Joints

Causes 

Pain in the joints is most often as a result of an injury, wear and tear or arthritis. It may also occur as a result of a viral infection, connective tissue disease, cancer or a lack of blood supply or blood vessel inflammation. A person may be more susceptible to joint problems if their immune system is compromised. Food allergies and the use of certain types of medication can also be contributing factors in arthritis. (https://www.nhs.uk/conditions/joint-pain/) (https://bioresonance.com/bioresonance-therapy-rheumatic-disorders-2/

Symptoms 

Joint problems can affect people of any age but are more common as a person gets older and may simply occur after overuse of a particular joint. They may cause pain in just one joint or in several. Injuries affecting the joint will likely cause localised pain and inflammation. If there has been bleeding into the joint space, there may also be stiffness, bruising and warmth in the joint. It may be particularly painful to walk up or down the stairs if the cartilage at the back of the knee is damaged. Arthritis leads to joint stiffness and attacks of pain and the skin may be reddened and hot. Some people will feel generally ill.  
 

Bicom Programs to be Used 

Joints Min N°/Seq. Pag  
Ankle problems acute 600.1 14 
Bl – Bladder chronic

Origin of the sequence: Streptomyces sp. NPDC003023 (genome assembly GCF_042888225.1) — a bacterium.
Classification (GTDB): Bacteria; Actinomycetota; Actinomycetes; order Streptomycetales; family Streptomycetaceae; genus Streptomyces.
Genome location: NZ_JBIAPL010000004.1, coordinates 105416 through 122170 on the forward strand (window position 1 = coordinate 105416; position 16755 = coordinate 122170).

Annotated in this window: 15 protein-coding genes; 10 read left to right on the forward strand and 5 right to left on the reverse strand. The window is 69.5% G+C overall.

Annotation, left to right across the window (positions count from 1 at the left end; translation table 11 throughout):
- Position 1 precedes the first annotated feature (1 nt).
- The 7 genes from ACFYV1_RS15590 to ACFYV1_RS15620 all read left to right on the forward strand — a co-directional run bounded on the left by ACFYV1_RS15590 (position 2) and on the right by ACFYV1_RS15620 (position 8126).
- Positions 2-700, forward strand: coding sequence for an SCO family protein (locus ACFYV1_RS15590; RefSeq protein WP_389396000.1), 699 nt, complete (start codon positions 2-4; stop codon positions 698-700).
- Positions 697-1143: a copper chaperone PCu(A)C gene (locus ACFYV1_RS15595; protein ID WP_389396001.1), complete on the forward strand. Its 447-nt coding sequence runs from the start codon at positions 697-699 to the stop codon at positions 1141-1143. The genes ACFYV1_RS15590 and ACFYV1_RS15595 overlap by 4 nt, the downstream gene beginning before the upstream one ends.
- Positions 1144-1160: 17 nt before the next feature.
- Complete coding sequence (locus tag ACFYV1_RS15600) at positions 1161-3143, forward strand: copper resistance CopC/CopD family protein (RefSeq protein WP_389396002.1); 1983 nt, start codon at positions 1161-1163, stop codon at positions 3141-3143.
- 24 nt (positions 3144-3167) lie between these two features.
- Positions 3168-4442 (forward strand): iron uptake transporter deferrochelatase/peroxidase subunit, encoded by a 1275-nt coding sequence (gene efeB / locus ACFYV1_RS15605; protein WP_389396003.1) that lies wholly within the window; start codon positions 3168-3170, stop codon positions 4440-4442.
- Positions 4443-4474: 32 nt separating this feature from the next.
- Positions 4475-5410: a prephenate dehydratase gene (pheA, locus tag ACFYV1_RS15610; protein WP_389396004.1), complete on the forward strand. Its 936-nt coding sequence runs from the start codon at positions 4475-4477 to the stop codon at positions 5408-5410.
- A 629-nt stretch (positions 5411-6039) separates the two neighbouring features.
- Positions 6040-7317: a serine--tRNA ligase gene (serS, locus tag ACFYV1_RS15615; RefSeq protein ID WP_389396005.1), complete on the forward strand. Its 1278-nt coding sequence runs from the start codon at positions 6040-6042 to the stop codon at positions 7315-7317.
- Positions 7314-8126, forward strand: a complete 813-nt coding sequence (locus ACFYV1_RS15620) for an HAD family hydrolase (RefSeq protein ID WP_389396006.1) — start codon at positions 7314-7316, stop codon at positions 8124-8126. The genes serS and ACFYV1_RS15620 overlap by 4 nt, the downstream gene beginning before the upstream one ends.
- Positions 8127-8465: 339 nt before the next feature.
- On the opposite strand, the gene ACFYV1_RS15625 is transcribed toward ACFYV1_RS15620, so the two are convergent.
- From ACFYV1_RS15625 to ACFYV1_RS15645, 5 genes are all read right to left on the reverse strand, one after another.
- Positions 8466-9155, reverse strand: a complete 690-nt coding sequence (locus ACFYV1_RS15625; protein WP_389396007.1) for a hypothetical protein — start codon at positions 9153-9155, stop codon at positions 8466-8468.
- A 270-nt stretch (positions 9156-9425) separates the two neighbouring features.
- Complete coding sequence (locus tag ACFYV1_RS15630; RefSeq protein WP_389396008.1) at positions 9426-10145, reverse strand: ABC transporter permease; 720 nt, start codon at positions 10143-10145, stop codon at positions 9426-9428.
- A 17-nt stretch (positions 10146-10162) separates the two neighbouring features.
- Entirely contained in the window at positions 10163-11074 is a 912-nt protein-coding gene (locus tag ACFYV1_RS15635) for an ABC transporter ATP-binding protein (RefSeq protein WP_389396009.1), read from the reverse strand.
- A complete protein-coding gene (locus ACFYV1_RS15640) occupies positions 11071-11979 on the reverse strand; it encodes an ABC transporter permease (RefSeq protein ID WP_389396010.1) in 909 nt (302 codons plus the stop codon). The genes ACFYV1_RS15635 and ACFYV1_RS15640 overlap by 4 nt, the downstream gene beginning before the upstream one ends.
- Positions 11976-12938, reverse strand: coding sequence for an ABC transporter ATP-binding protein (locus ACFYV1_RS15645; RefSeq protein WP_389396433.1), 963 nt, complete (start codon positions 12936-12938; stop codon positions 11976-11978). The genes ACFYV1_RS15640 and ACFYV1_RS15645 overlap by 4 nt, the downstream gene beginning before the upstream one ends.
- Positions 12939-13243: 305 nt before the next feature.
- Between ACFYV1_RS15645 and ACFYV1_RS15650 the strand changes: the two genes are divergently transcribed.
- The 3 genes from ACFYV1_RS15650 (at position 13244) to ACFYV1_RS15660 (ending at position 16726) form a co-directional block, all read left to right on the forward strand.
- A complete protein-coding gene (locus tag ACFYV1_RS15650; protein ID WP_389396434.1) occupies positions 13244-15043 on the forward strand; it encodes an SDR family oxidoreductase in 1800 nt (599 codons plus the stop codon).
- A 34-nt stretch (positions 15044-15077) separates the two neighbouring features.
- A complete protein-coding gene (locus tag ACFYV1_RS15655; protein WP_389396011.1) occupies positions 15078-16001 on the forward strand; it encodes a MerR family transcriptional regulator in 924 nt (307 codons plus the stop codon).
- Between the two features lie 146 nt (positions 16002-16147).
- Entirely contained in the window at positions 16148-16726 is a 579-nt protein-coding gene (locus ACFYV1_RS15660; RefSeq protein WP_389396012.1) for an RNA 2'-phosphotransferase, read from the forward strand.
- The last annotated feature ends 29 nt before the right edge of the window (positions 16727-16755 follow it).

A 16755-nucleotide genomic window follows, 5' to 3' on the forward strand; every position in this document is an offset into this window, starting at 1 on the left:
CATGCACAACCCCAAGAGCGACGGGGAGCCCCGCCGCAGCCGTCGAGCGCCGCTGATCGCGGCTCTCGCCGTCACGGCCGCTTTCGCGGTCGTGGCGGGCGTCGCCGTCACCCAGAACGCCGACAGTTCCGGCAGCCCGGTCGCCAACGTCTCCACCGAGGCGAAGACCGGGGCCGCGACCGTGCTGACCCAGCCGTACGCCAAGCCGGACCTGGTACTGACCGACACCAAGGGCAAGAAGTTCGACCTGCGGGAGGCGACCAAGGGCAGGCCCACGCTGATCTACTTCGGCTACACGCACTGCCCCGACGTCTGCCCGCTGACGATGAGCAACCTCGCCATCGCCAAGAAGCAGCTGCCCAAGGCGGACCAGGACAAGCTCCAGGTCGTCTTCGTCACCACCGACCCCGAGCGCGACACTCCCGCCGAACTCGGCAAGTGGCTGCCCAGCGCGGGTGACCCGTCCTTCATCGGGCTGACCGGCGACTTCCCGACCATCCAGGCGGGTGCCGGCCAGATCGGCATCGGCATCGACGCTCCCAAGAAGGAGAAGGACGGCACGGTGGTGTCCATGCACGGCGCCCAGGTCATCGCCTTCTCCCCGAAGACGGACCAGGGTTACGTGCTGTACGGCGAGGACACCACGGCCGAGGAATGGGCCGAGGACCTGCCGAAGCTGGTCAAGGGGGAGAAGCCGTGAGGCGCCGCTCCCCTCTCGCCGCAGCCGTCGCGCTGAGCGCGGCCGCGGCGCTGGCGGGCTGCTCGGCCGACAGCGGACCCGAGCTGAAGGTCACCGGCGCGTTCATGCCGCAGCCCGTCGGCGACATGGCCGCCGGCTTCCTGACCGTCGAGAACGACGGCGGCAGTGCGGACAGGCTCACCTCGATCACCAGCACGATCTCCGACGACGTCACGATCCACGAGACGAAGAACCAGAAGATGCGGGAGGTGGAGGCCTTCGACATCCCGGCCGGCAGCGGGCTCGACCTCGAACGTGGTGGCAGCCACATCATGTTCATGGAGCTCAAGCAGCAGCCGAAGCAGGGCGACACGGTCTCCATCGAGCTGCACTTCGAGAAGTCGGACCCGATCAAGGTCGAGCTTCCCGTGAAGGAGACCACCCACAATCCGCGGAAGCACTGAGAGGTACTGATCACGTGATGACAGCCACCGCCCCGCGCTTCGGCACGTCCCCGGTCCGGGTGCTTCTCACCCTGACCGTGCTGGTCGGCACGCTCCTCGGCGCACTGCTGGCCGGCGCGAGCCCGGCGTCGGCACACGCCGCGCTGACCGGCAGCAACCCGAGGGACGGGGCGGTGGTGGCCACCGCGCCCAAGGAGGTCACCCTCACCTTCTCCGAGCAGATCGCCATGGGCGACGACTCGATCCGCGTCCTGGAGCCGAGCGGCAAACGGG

Gb – Gallbladder chronic 
Knee joint diseases 

4  
4+5 
391.1 
371.1  
502.4 
90 
90  
45 
Hip joint restricted movement 
Li – Large intestine chronic 
Hip joint block/intestine 
Hip joint block/large intestine 
5  
4  
4+6  
620.0  
221.1  
532.3  
550.2 
36  
89  
36  
36 
Lu – Lungs chronic 
Si – Small intestine chronic 
St – Stomach chronic 
Cervical, St related 

4  

211.1 
291.1  
331.1 
970.8 
89 
89  
90 
23 
Ki – Kidney chronic 
He – Heart chronic 
Li – Liver chronic 
Sp – Spleen pancreas chronic 



381.1 
281.1 
311.1 
301.1 
90 
89 
90 
90 

Supplements to take 

Vitamin B complex, vitamin C, vitamin E (https://www.wddty.com/magazine/2017/september/healed-from-head-to-toe-1.html)  

Other therapies 

Temporary joint pain and inflammation triggered by an injury can be helped by resting and using an ice pack to cool the area or anti-inflammatory medication to reduce swelling. Various types of medication can be used to help arthritis or to at least ease symptoms and slow the progression of the disease. Some joint problems may be eased through physiotherapy. It is vital to keep well hydrated, consuming about 2 litres of water each day and limiting alcohol consumption. Following a healthy diet that does not contain too many acidic foods may also help improve the condition. Avoiding any trigger foods and trying to tackle allergies will also help. Lifestyle changes may include taking measures to reduce levels of stress and establishing a better sleep pattern.  

Experiences and case studies 

A 40-year-old secretary was struggling with psoriatic arthritis which caused pain and deformities in her fingers and made it difficult for her to work or even walk. She was treated for allergies and rheumatism and the treatment was carried out weekly for about 6 months. Now, the deformities have significantly improved and she no longer has any symptoms. She can walk and has been able to continue her secretarial work and is even able to knit again. (https://bioresonance.com/rheumatism-and-osteochondrosis/)  

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